Fortunately advance ‘red alert’ warnings from the Met Office ensured that schools were closed, although there were power cuts to thousands of homes. Many Scottish homes are not expected to get electricity back until after the weekend due to damaged power lines.
Winds were recorded at up to 165mph in the far reaches of Aberdeenshire in Scotland, with a wind turbine in North Ayrshire put under so much pressure that it dramatically burst into flames.
Trees were torn down, roofs were torn from houses and roads were closed, with some lorries in the highlands blown onto their sides.
A dogwalker braves the bad weather near Blackpool yesterday (ANDREW YATES/AFP/Getty Images)
A massive air pressure plunge was recorded causing an “explosive development where the pressure drops dramatically in a very short time leading to these sorts of conditions” according to Helen Chivers, a forecaster for the Met Office. “
“It’s down to what could be described as an explosive, developing area of low pressure coming in from over the Atlantic. In the past 24 hours, that frontal system has developed into a massive storm which has been blown across the Atlantic by the jet stream.” she continued.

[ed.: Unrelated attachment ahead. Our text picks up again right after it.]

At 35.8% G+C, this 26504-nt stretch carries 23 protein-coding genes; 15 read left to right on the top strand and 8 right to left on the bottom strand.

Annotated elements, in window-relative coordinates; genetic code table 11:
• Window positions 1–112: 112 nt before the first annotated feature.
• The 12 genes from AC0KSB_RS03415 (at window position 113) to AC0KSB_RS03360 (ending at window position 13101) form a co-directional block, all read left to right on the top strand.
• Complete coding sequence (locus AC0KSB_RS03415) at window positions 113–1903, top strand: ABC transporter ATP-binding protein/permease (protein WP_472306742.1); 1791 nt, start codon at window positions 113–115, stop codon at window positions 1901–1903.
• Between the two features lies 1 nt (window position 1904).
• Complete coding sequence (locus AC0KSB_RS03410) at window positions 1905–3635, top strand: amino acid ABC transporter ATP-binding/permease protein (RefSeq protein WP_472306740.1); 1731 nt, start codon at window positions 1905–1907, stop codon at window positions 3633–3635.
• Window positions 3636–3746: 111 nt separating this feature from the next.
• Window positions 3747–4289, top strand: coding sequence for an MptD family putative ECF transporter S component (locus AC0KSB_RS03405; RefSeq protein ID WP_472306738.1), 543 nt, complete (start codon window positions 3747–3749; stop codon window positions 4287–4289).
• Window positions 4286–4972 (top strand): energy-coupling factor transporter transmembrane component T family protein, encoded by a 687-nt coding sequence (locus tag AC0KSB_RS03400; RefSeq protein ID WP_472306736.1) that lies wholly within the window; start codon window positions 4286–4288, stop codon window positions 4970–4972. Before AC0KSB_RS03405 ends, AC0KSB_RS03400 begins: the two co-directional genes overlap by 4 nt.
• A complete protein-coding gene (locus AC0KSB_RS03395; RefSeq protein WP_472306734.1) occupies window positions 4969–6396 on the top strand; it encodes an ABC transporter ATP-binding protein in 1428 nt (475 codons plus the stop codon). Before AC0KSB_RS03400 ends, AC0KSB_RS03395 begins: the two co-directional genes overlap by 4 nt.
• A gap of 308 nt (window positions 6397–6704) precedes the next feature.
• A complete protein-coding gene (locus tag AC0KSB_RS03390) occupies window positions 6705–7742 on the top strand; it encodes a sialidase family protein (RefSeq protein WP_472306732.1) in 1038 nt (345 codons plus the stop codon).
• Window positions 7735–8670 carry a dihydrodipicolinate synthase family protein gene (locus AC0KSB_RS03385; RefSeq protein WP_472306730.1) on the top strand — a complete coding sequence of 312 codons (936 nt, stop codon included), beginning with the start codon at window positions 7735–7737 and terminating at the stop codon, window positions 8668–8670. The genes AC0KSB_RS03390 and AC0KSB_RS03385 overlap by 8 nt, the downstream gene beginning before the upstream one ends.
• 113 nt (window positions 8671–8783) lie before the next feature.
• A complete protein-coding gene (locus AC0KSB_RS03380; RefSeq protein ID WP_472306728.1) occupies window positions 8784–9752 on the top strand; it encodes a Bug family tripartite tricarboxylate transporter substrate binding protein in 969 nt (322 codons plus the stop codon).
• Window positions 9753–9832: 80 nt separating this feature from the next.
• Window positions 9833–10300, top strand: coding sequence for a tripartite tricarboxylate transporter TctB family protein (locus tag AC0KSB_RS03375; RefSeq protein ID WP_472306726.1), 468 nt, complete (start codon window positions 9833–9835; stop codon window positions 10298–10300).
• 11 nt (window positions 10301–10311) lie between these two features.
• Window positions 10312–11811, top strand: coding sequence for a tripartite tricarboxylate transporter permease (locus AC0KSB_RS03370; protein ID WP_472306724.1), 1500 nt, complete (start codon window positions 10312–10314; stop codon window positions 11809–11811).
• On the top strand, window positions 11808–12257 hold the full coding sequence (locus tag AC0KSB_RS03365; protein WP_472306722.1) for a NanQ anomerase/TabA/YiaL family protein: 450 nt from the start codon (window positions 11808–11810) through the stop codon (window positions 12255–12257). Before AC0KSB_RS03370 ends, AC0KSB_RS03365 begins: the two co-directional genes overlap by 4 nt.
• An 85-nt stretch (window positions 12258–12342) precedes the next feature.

The pressure dips coming in across from the Atlantic look set to continue over the next week, leading some to speculate that there will be more stormy weather ahead in Scotland.
Paul Michaelwaite, director of the website Netweather told the Scottish Herald “Over the next few weeks there is the risk of an increase in the frequency of deep low pressure systems crossing the Atlantic and moving close to, or over, the UK…there looks likely to be at least a couple more pretty vicious looking systems coming through during the next seven days”
Main photograph: Largs promenade, Scotland (Jeff J Mitchell/Getty Images)